Sponsored By

Painting the TownPainting the Town

Rhode Island enacts producer responsibility paint law.

Allan Gerlat

July 2, 2012

3 Min Read
Painting the Town

Producer responsibility for paint recycling gained momentum with Rhode Island becoming the fourth state to enact such a law.

Rhode Island Gov. Lincoln Chaffee signed into law a bill requiring that paint companies selling paint in Rhode Island take responsibility for collecting and reusing, recycling or disposing of the products. The new law calls for the creation of an unused paint recycling program in Rhode Island, managed by a paint trade organization, funded by a surcharge on retail paint products and paid by consumers. Retailers who sell paint will be required to supply information on where to return unused product. Only those manufacturers who participate in the program can sell paint products in the state.

The legislation also calls for the establishment of collection sites statewide, as well as consumer education.

The state general assembly said the surcharges can’t exceed the cost of the program. The state Department of Environmental Management must approve the financing.

House Bill 7233 was sponsored by Rep. Donna Walsh and companion Senate Bill 2083 was sponsored by Sen. Dominick Ruggerio.

“It’s a significant milestone for paint stewardship in the United States,” says Scott Cassel, CEO of the Boston-based Product Stewardship Institute (PSI), which has been working on the issue nationally for years.

The state itself stands to save $1.7 million annually from the cost of collection and recycling. PSI estimates that an average of 220,000 gallons of latex and oil paint goes unused each year in the state, based on a 10-percent national leftover average calculated by the U.S. Environmental Protection Agency.

Producer responsibility laws for paint have been passed previously in Oregon (2009), California (2010) and Connecticut (2011). Oregon is the only state so far that has implemented the law.

The paint industry supported the bill and in fact provided the model for the legislation. The industry formed a nonprofit organization, PaintCare, to administer it the program.

“We’re very pleased that [the governor] signed it into law,” says Alison Keane, vice president for government affairs for the Washington-based American Coatings Association. “We’ve been working on it in different states. We want as many states as possible to use our model, so it’ll be consistent.”

Cassel, whose organization works with industry to take environmental responsibility for their products, said it was key that industry took the lead in Rhode Island to get the legislation passed.

“This is an example of regulation that can lead to innovation,” Cassel said. “Free markets operating in a way to figure out the goal we set – that’s the balance we’re looking for.”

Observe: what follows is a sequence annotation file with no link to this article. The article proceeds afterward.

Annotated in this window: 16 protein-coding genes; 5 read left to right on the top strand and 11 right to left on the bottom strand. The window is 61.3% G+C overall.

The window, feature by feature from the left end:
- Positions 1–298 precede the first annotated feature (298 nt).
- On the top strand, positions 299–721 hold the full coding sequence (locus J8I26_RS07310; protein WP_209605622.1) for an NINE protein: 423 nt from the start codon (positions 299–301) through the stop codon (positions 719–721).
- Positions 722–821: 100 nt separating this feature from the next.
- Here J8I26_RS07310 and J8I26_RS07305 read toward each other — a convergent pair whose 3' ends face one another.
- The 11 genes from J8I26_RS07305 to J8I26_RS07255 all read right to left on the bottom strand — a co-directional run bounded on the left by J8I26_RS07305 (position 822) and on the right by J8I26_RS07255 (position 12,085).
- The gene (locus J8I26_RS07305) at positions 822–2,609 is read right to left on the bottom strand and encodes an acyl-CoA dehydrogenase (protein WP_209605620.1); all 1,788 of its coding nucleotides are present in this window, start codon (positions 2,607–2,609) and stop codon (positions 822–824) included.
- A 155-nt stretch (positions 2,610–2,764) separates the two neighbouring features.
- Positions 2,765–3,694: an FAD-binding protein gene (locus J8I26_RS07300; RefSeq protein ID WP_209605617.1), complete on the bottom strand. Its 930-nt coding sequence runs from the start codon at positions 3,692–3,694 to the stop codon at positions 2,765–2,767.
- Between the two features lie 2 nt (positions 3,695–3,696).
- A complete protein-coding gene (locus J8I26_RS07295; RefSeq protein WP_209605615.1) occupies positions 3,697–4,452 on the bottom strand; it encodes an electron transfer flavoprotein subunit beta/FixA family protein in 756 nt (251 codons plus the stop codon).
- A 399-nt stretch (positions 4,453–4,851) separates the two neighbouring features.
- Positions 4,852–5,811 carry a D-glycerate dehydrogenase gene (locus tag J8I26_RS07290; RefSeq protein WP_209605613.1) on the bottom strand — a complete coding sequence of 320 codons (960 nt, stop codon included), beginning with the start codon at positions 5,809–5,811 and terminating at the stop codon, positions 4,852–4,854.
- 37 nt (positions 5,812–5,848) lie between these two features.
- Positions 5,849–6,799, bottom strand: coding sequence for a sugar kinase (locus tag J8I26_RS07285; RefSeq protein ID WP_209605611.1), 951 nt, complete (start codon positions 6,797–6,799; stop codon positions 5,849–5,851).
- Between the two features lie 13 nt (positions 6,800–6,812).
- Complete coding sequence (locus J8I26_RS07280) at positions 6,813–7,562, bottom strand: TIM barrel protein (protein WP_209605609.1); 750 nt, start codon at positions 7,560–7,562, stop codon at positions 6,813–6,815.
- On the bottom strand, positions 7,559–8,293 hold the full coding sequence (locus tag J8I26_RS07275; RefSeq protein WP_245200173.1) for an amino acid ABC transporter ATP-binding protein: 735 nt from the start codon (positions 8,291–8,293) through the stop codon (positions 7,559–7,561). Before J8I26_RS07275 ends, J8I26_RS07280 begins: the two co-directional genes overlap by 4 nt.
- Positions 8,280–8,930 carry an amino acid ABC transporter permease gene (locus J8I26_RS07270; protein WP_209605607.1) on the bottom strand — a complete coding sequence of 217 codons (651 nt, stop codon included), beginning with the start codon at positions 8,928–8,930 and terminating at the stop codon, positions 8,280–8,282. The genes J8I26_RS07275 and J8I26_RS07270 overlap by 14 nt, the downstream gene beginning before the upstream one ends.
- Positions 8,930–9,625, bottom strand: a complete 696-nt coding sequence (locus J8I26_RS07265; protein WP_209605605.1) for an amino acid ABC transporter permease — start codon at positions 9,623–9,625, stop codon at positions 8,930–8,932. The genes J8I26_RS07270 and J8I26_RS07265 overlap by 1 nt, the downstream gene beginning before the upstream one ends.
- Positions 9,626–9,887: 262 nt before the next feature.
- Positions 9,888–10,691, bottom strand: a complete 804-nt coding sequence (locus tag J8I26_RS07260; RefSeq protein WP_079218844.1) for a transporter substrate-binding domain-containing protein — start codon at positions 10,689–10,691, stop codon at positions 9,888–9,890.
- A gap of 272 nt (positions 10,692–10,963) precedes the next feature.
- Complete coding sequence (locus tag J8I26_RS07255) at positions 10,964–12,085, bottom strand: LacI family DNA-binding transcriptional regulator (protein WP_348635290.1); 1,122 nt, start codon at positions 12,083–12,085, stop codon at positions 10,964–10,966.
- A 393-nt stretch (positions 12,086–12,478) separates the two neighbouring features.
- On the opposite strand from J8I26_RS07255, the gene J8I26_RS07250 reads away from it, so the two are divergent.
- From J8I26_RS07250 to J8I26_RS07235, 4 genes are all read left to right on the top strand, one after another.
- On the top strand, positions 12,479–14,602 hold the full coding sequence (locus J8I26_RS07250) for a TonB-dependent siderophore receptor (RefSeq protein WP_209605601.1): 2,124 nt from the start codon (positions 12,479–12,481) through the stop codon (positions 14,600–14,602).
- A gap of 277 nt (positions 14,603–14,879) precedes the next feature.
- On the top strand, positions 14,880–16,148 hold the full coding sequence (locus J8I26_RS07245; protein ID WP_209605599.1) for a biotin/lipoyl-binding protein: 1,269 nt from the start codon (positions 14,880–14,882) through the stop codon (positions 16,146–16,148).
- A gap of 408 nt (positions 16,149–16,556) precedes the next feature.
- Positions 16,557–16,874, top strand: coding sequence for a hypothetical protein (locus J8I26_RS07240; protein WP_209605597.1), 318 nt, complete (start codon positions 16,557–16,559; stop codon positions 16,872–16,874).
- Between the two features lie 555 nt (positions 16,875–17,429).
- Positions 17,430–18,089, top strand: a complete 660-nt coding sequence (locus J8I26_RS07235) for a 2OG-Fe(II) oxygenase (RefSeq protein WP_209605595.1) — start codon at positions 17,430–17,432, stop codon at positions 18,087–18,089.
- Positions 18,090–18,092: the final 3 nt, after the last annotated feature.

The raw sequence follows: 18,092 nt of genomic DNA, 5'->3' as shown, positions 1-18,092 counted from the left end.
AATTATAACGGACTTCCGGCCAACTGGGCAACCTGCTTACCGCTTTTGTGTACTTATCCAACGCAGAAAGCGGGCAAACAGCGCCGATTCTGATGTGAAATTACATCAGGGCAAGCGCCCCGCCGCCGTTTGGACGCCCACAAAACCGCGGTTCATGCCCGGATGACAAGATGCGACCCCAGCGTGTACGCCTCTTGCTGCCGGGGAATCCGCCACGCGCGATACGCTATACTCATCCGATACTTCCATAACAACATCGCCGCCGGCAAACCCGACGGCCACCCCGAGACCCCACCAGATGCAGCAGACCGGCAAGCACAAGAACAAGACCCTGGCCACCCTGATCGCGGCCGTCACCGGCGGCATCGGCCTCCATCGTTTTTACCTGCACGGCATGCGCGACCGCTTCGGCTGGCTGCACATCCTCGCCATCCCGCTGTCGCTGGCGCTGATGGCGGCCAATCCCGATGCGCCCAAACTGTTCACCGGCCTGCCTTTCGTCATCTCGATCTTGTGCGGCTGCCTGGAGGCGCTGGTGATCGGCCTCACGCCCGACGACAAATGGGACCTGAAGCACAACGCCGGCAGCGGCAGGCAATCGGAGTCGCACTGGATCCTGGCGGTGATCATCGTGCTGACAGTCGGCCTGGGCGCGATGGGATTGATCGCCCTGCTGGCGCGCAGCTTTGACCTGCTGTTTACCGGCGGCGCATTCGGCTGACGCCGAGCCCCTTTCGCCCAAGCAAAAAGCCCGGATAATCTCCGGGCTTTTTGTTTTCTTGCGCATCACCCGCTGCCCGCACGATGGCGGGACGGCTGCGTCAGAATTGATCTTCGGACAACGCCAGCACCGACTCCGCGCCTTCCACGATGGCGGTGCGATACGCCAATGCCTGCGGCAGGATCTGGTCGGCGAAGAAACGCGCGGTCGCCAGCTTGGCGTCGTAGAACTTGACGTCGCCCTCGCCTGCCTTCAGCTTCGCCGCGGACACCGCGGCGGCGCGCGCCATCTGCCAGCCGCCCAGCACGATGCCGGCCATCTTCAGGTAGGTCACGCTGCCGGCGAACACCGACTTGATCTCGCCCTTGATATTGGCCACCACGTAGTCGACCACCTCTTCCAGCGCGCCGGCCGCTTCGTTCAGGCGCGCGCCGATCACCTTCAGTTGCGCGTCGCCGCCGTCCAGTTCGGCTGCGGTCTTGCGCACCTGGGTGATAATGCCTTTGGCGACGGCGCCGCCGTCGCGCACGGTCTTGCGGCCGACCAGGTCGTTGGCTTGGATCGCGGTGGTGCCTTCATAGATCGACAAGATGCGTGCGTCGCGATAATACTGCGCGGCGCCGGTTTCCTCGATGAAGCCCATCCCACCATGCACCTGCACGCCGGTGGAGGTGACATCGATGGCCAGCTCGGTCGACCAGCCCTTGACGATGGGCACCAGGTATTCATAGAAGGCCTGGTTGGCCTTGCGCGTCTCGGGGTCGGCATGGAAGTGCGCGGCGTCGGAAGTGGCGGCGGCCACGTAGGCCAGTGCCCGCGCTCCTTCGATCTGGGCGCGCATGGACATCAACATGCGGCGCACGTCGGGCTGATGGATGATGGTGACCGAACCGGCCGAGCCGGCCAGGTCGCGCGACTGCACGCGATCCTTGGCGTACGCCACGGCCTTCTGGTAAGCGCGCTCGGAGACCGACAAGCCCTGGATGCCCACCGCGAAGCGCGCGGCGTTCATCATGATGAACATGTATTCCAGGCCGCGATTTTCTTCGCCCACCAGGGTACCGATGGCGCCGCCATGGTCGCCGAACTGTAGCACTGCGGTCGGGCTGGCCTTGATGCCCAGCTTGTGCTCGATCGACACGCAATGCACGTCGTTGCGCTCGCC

The PSI has been targeting paint as a key producer responsibility material. It represents the largest expense of any household hazardous waste in the United States. It costs over a half million dollars annually to manage properly, he says, and “of course we don’t manage it properly, so there are externalities in cost.”

“It can be recycled and sold at less than half the cost,” Cassel adds. “And it creates recycling jobs. Financial savings, economic benefits, increased recycling and reduced resources.”

The paint industry at first didn’t want to take responsibility for recycling the paint. “But they listened, to their credit, had meetings. We worked with them for 10 years,” Cassel says. “We’ve turned a entire industry around in their thinking on a half billion a year problem. That’s significant, and this is what it takes.”

Keane acknowledged the paint industry was skeptical at first, but it came to embrace the idea, in no small part for pragmatic reasons. “If we were going to have to take responsibility we wanted to own and operate the system, run it like a business. If the state took over we wouldn’t have control. It wouldn’t be the most efficient way.”

The association plans to continue to work with other states that are interested to further its legislative model. New York is one state that is currently considering the legislation. “Other states desperately want and need this legislation,” Cassel says. “The paint industry is building internal capacity structure and lobbying for this legislation.”

And Cassel hopes that the paint industry stands as an example for other industries on producer responsibility. “It’s a big milestone for a little state.”

About the Author(s)

Allan Gerlat

News Editor, Waste360

Allan Gerlat joined the Waste360 staff in September 2011 as news editor. He was the editor of Waste & Recycling News for the first 16 years of its history, and under his guidance the publication won 27 national and regional awards.

Before Waste & Recycling News, Allan worked at another Crain Communications publication, Rubber & Plastics News, which covers rubber product manufacturing. He began with the publication as associate editor and eventually became managing editor, a position he held for nine years.

Allan is a graduate of Ohio University, where he earned a BS in journalism. He is based in Sagamore Hills, in northeast Ohio.

Stay in the Know - Subscribe to Our Newsletters
Join a network of more than 90,000 waste and recycling industry professionals. Get the latest news and insights straight to your inbox. Free.